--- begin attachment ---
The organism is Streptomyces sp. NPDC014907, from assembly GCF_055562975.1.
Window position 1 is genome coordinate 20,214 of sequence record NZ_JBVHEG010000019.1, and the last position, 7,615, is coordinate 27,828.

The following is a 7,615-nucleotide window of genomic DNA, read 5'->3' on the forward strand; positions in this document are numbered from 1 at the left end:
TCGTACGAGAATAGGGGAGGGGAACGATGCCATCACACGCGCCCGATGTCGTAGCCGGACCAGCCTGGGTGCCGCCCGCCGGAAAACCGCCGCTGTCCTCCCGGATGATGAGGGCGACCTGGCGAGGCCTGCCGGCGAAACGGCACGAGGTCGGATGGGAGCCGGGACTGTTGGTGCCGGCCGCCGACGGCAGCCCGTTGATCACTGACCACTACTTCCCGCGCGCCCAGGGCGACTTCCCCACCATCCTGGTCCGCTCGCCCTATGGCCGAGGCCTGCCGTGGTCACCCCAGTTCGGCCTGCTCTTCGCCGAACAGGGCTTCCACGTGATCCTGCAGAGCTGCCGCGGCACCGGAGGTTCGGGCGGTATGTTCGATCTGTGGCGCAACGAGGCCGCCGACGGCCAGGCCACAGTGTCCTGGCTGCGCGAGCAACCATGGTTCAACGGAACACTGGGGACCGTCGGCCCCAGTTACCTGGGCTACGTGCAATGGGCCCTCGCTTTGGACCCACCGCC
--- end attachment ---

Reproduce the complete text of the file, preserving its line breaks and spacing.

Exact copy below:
The organism is Streptomyces sp. NPDC014907, from assembly GCF_055562975.1.
Window position 1 is genome coordinate 20,214 of sequence record NZ_JBVHEG010000019.1, and the last position, 7,615, is coordinate 27,828.

The following is a 7,615-nucleotide window of genomic DNA, read 5'->3' on the forward strand; positions in this document are numbered from 1 at the left end:
TCGTACGAGAATAGGGGAGGGGAACGATGCCATCACACGCGCCCGATGTCGTAGCCGGACCAGCCTGGGTGCCGCCCGCCGGAAAACCGCCGCTGTCCTCCCGGATGATGAGGGCGACCTGGCGAGGCCTGCCGGCGAAACGGCACGAGGTCGGATGGGAGCCGGGACTGTTGGTGCCGGCCGCCGACGGCAGCCCGTTGATCACTGACCACTACTTCCCGCGCGCCCAGGGCGACTTCCCCACCATCCTGGTCCGCTCGCCCTATGGCCGAGGCCTGCCGTGGTCACCCCAGTTCGGCCTGCTCTTCGCCGAACAGGGCTTCCACGTGATCCTGCAGAGCTGCCGCGGCACCGGAGGTTCGGGCGGTATGTTCGATCTGTGGCGCAACGAGGCCGCCGACGGCCAGGCCACAGTGTCCTGGCTGCGCGAGCAACCATGGTTCAACGGAACACTGGGGACCGTCGGCCCCAGTTACCTGGGCTACGTGCAATGGGCCCTCGCTTTGGACCCACCGCC